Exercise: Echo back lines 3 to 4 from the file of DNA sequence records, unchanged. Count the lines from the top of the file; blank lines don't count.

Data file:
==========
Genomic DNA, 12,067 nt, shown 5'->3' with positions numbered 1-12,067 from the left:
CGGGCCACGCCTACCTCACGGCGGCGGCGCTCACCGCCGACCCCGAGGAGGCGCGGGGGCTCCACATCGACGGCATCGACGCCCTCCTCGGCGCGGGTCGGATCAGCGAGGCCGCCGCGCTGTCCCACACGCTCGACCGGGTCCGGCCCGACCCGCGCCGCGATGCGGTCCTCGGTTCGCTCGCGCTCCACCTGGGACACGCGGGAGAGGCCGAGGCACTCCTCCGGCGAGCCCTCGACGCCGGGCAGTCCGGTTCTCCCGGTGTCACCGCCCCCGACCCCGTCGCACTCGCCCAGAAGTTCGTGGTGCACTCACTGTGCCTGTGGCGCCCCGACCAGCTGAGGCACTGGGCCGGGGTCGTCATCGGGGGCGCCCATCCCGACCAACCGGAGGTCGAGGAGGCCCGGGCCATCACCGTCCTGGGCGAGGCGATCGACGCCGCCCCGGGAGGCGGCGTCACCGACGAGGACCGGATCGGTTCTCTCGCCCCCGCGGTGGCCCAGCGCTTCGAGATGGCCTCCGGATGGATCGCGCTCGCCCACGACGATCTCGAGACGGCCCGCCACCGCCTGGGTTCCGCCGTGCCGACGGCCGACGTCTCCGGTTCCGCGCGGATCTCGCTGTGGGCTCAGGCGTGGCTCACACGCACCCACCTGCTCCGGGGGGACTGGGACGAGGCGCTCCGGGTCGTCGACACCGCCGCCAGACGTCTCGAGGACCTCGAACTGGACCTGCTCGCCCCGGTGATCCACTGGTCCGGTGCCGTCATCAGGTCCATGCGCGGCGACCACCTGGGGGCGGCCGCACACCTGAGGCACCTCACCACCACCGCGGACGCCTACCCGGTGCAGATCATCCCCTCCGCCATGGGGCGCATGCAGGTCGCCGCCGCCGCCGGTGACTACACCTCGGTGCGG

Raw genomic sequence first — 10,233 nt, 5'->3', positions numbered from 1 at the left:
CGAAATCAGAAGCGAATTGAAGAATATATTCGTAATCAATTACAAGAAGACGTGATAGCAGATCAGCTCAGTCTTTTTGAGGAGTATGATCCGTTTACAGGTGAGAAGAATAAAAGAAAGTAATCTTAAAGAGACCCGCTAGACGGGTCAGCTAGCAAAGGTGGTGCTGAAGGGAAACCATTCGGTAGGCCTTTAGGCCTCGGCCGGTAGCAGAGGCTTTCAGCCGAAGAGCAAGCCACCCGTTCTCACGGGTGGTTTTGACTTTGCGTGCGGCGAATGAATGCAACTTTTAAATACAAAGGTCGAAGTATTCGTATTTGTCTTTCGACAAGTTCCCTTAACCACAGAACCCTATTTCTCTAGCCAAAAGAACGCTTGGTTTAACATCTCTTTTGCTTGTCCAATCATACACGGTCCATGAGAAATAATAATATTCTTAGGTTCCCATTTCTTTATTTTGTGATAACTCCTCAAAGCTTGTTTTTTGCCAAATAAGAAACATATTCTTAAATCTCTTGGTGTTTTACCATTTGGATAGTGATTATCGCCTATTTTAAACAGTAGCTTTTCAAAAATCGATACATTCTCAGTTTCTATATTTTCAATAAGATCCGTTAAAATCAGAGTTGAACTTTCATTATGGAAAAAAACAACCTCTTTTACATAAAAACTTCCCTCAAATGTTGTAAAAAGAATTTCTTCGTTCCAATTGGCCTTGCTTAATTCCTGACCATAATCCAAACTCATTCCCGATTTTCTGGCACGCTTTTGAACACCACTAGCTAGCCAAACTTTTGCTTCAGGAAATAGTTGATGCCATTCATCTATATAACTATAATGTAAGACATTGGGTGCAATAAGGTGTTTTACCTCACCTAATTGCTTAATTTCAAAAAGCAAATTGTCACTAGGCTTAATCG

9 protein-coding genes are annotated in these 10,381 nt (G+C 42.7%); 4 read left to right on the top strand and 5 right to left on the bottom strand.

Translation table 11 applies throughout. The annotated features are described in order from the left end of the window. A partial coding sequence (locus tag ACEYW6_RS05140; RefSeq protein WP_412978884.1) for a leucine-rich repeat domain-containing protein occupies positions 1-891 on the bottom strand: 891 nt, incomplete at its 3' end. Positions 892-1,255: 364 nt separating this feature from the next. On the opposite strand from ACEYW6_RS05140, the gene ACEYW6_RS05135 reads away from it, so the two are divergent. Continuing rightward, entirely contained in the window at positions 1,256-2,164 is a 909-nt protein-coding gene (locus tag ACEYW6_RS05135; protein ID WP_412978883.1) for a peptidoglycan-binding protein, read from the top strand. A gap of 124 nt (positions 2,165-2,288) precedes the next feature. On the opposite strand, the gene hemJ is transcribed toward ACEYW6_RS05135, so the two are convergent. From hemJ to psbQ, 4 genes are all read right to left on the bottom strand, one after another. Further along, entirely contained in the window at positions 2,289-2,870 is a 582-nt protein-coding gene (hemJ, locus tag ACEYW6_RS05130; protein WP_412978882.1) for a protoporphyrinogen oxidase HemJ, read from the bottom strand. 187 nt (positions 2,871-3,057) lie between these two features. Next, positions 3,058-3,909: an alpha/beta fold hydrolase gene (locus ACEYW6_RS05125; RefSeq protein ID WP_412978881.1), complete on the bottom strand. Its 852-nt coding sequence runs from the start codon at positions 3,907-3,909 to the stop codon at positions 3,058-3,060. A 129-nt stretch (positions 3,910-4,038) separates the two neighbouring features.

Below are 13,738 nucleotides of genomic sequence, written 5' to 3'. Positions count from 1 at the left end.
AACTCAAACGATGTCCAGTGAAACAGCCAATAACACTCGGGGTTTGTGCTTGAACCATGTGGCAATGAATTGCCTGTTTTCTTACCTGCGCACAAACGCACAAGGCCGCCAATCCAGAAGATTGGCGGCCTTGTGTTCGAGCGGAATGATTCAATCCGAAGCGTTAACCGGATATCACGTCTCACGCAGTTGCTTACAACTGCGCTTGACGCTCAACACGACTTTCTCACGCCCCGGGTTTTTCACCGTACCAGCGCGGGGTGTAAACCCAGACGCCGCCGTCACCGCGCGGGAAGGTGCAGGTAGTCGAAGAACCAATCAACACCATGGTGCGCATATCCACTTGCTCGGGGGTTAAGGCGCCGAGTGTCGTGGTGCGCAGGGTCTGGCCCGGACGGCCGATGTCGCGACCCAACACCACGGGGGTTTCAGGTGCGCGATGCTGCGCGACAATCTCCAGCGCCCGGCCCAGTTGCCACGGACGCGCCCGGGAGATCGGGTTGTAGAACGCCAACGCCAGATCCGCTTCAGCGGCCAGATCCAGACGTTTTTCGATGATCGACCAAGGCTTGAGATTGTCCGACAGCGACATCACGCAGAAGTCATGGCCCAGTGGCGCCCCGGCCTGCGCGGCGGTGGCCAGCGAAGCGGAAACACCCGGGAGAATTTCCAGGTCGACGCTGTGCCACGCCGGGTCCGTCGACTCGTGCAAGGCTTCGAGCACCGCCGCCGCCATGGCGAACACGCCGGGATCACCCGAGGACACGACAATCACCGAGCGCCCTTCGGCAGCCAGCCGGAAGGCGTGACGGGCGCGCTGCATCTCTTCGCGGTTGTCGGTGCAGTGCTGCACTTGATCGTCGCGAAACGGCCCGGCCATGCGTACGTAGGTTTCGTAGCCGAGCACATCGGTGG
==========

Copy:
Raw genomic sequence first — 10,233 nt, 5'->3', positions numbered from 1 at the left:
CGAAATCAGAAGCGAATTGAAGAATATATTCGTAATCAATTACAAGAAGACGTGATAGCAGATCAGCTCAGTCTTTTTGAGGAGTATGATCCGTTTACAGGTGAGAAGAATAAAAGAAAGTAATCTTAAAGAGACCCGCTAGACGGGTCAGCTAGCAAAGGTGGTGCTGAAGGGAAACCATTCGGTAGGCCTTTAGGCCTCGGCCGGTAGCAGAGGCTTTCAGCCGAAGAGCAAGCCACCCGTTCTCACGGGTGGTTTTGACTTTGCGTGCGGCGAATGAATGCAACTTTTAAATACAAAGGTCGAAGTATTCGTATTTGTCTTTCGACAAGTTCCCTTAACCACAGAACCCTATTTCTCTAGCCAAAAGAACGCTTGGTTTAACATCTCTTTTGCTTGTCCAATCATACACGGTCCATGAGAAATAATAATATTCTTAGGTTCCCATTTCTTTATTTTGTGATAACTCCTCAAAGCTTGTTTTTTGCCAAATAAGAAACATATTCTTAAATCTCTTGGTGTTTTACCATTTGGATAGTGATTATCGCCTATTTTAAACAGTAGCTTTTCAAAAATCGATACATTCTCAGTTTCTATATTTTCAATAAGATCCGTTAAAATCAGAGTTGAACTTTCATTATGGAAAAAAACAACCTCTTTTACATAAAAACTTCCCTCAAATGTTGTAAAAAGAATTTCTTCGTTCCAATTGGCCTTGCTTAATTCCTGACCATAATCCAAACTCATTCCCGATTTTCTGGCACGCTTTTGAACACCACTAGCTAGCCAAACTTTTGCTTCAGGAAATAGTTGATGCCATTCATCTATATAACTATAATGTAAGACATTGGGTGCAATAAGGTGTTTTACCTCACCTAATTGCTTAATTTCAAAAAGCAAATTGTCACTAGGCTTAATCG